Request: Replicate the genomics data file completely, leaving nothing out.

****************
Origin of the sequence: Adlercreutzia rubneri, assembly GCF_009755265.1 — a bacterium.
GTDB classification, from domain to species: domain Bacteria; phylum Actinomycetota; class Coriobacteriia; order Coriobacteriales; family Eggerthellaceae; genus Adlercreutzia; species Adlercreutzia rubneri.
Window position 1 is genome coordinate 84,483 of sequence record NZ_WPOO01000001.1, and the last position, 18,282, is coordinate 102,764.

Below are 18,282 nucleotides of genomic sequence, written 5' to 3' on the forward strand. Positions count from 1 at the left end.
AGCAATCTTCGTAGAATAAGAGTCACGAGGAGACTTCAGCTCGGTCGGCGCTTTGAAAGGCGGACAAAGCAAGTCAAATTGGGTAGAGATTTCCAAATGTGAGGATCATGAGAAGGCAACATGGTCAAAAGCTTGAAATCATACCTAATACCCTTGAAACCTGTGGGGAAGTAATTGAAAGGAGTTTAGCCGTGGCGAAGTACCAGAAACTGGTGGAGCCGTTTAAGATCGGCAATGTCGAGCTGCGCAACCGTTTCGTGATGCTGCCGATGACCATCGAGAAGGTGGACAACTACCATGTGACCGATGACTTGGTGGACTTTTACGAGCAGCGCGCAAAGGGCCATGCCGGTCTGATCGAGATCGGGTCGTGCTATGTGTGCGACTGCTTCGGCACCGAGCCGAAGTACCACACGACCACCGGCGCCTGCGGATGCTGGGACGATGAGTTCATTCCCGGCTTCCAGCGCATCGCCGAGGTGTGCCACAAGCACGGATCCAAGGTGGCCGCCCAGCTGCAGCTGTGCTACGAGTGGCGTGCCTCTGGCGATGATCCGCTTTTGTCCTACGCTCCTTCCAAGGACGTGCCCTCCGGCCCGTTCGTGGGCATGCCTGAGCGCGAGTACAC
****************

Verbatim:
Origin of the sequence: Adlercreutzia rubneri, assembly GCF_009755265.1 — a bacterium.
GTDB classification, from domain to species: domain Bacteria; phylum Actinomycetota; class Coriobacteriia; order Coriobacteriales; family Eggerthellaceae; genus Adlercreutzia; species Adlercreutzia rubneri.
Window position 1 is genome coordinate 84,483 of sequence record NZ_WPOO01000001.1, and the last position, 18,282, is coordinate 102,764.

Below are 18,282 nucleotides of genomic sequence, written 5' to 3' on the forward strand. Positions count from 1 at the left end.
AGCAATCTTCGTAGAATAAGAGTCACGAGGAGACTTCAGCTCGGTCGGCGCTTTGAAAGGCGGACAAAGCAAGTCAAATTGGGTAGAGATTTCCAAATGTGAGGATCATGAGAAGGCAACATGGTCAAAAGCTTGAAATCATACCTAATACCCTTGAAACCTGTGGGGAAGTAATTGAAAGGAGTTTAGCCGTGGCGAAGTACCAGAAACTGGTGGAGCCGTTTAAGATCGGCAATGTCGAGCTGCGCAACCGTTTCGTGATGCTGCCGATGACCATCGAGAAGGTGGACAACTACCATGTGACCGATGACTTGGTGGACTTTTACGAGCAGCGCGCAAAGGGCCATGCCGGTCTGATCGAGATCGGGTCGTGCTATGTGTGCGACTGCTTCGGCACCGAGCCGAAGTACCACACGACCACCGGCGCCTGCGGATGCTGGGACGATGAGTTCATTCCCGGCTTCCAGCGCATCGCCGAGGTGTGCCACAAGCACGGATCCAAGGTGGCCGCCCAGCTGCAGCTGTGCTACGAGTGGCGTGCCTCTGGCGATGATCCGCTTTTGTCCTACGCTCCTTCCAAGGACGTGCCCTCCGGCCCGTTCGTGGGCATGCCTGAGCGCGAGTACAC